by Christine Urio
Like any award show, the red carpet at the Oscars was full of successful celebrities, flashing cameras, and the same, tired, mundane questions.
The most notable of these is the ever popular, “Who are you wearing tonight?” which is always directed towards female celebrities, and, like the wage gap or catcalls, is oddly enough evaded by men.
As if the patriarchy didn’t already control every aspect of our daily lives, it subtly slips in like arthritis and destroys the remnants of the functioning faculties we have left.
In an effort to dismantle this powerful construct, #AskHerMore was trending on Twitter, in hopes of prompting reporters to ask female celebrities more important questions rather than what they are wearing.
The campaign was started last February by The Representation Project in order to change the conversation surrounding women during award shows.
“Bradley Cooper gets asked about the community of actors, Lupita gets asked about her dress,” noted a Buzzfeed article.
While this is blatantly unfair and sexist, it parlays into women getting asked things ranging from their fashion and appearance to their diet, such as, “How did you get into shape?” and can even go as far as to, “What type of undergarments did you need to wear?”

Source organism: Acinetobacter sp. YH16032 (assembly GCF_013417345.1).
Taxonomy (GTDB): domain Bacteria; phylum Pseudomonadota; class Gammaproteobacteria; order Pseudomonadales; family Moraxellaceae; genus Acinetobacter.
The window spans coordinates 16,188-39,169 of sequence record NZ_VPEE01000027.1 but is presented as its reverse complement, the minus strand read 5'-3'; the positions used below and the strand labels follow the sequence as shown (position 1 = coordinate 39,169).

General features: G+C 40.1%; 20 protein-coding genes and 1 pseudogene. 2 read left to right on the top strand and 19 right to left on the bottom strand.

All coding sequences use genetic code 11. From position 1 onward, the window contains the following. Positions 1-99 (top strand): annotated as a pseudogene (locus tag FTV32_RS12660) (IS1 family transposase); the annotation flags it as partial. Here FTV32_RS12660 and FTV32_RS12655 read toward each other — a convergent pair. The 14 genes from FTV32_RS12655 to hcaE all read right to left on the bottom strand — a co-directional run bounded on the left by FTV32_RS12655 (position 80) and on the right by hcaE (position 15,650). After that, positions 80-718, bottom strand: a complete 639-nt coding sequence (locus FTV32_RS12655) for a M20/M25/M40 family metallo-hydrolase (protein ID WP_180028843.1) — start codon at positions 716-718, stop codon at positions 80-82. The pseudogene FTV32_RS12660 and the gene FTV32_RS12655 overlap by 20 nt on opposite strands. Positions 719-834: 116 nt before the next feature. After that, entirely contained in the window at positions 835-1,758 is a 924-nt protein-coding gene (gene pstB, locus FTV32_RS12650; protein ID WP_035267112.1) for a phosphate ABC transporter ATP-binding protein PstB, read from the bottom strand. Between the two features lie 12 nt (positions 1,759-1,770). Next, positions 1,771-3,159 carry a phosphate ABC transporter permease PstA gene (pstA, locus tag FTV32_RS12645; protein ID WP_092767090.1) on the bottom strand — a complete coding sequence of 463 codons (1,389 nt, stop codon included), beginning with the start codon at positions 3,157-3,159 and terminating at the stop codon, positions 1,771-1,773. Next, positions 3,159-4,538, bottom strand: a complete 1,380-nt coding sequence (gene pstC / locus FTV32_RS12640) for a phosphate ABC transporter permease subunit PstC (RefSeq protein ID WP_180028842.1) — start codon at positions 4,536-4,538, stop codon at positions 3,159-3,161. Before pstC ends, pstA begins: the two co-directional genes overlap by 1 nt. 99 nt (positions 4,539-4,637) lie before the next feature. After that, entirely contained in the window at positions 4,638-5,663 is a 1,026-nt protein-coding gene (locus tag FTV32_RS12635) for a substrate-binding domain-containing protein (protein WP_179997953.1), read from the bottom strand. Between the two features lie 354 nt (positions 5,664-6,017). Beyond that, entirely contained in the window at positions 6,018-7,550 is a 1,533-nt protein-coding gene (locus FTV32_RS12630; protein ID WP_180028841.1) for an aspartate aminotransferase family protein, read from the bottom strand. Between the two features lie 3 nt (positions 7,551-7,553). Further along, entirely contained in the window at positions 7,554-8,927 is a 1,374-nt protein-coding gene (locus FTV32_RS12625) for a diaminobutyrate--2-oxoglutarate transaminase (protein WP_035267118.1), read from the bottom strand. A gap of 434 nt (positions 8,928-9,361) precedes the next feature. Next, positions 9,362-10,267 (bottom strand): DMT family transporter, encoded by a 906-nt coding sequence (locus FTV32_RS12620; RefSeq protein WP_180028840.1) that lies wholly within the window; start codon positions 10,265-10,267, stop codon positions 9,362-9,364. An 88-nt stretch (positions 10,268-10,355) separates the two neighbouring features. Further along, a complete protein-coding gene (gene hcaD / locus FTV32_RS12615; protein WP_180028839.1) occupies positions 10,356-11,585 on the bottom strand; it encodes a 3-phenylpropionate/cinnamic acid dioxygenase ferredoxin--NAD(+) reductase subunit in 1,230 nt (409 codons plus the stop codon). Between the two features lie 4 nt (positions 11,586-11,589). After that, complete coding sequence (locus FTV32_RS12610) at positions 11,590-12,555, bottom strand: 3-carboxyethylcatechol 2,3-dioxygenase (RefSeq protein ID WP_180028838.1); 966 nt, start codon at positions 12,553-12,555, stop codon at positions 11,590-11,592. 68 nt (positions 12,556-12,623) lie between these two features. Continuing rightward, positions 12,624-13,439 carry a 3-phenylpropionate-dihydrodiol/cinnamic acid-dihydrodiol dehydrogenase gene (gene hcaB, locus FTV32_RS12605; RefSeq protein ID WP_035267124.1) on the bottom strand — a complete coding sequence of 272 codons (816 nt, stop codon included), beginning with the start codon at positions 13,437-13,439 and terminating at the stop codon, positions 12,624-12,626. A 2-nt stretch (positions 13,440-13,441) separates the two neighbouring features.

Like everywhere else, it’s no surprise women are also treated unequally on the red carpet, getting head-to-toe panoramas of their outfit and being asked these dim questions that devalue their accomplishments which go unacknowledged.
It was embarrassing that reporters were having trouble coming up with creative questions of their own, and needed to take suggestions from the Twitter community, such as “Who inspires you?” “What else would you like to achieve in your career?” “What’s your favorite book?” and “What did your character teach you?”
Ask Better Questions — Red Carpet Supercut (Video courtesy of Upworthy)
These female celebrities are people too, and like their male counterparts, have accomplished much in their career and simply asking what they are wearing undermines their success and ultimately objectifies them, reducing them to nothing more than a dress.
These women have large aspirations they wish to share with the world, but like many other opportunities, this is snatched from them as well.
Some, like Julianne Moore, who was nominated for best actress, took advantage of the #AskHerMore opportunity to address imperative issues such as Alzheimer’s disease.